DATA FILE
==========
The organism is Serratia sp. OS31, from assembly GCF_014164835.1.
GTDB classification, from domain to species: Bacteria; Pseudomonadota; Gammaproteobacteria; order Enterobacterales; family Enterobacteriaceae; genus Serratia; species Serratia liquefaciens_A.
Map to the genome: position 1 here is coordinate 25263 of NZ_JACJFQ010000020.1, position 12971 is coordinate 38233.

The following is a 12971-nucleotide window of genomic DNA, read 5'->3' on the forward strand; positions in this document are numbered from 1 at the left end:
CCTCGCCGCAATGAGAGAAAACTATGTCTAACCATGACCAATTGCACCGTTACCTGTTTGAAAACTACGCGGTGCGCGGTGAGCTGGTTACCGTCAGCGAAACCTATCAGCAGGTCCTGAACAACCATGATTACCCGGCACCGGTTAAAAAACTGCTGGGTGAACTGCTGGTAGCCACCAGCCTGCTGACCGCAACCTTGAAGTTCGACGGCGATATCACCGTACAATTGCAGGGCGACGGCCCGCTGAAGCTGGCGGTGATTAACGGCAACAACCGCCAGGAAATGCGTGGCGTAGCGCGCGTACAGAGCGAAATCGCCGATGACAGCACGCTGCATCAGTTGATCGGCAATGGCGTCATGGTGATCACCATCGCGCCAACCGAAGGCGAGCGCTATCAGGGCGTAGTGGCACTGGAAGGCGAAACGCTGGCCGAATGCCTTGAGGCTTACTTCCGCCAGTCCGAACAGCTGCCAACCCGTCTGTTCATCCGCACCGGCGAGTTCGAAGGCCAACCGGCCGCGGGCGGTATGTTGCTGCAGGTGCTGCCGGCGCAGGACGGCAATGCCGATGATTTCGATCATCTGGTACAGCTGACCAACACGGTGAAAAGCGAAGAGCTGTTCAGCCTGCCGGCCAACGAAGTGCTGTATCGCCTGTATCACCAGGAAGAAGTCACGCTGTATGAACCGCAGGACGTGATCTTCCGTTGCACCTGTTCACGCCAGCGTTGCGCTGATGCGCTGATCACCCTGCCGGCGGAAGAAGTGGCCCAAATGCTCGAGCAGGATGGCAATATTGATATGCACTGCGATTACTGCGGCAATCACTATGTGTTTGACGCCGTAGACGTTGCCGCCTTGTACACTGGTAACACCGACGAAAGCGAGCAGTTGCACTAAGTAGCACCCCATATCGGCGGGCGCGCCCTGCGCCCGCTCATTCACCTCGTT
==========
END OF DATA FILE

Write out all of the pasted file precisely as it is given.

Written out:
The organism is Serratia sp. OS31, from assembly GCF_014164835.1.
GTDB classification, from domain to species: Bacteria; Pseudomonadota; Gammaproteobacteria; order Enterobacterales; family Enterobacteriaceae; genus Serratia; species Serratia liquefaciens_A.
Map to the genome: position 1 here is coordinate 25263 of NZ_JACJFQ010000020.1, position 12971 is coordinate 38233.

The following is a 12971-nucleotide window of genomic DNA, read 5'->3' on the forward strand; positions in this document are numbered from 1 at the left end:
CCTCGCCGCAATGAGAGAAAACTATGTCTAACCATGACCAATTGCACCGTTACCTGTTTGAAAACTACGCGGTGCGCGGTGAGCTGGTTACCGTCAGCGAAACCTATCAGCAGGTCCTGAACAACCATGATTACCCGGCACCGGTTAAAAAACTGCTGGGTGAACTGCTGGTAGCCACCAGCCTGCTGACCGCAACCTTGAAGTTCGACGGCGATATCACCGTACAATTGCAGGGCGACGGCCCGCTGAAGCTGGCGGTGATTAACGGCAACAACCGCCAGGAAATGCGTGGCGTAGCGCGCGTACAGAGCGAAATCGCCGATGACAGCACGCTGCATCAGTTGATCGGCAATGGCGTCATGGTGATCACCATCGCGCCAACCGAAGGCGAGCGCTATCAGGGCGTAGTGGCACTGGAAGGCGAAACGCTGGCCGAATGCCTTGAGGCTTACTTCCGCCAGTCCGAACAGCTGCCAACCCGTCTGTTCATCCGCACCGGCGAGTTCGAAGGCCAACCGGCCGCGGGCGGTATGTTGCTGCAGGTGCTGCCGGCGCAGGACGGCAATGCCGATGATTTCGATCATCTGGTACAGCTGACCAACACGGTGAAAAGCGAAGAGCTGTTCAGCCTGCCGGCCAACGAAGTGCTGTATCGCCTGTATCACCAGGAAGAAGTCACGCTGTATGAACCGCAGGACGTGATCTTCCGTTGCACCTGTTCACGCCAGCGTTGCGCTGATGCGCTGATCACCCTGCCGGCGGAAGAAGTGGCCCAAATGCTCGAGCAGGATGGCAATATTGATATGCACTGCGATTACTGCGGCAATCACTATGTGTTTGACGCCGTAGACGTTGCCGCCTTGTACACTGGTAACACCGACGAAAGCGAGCAGTTGCACTAAGTAGCACCCCATATCGGCGGGCGCGCCCTGCGCCCGCTCATTCACCTCGTT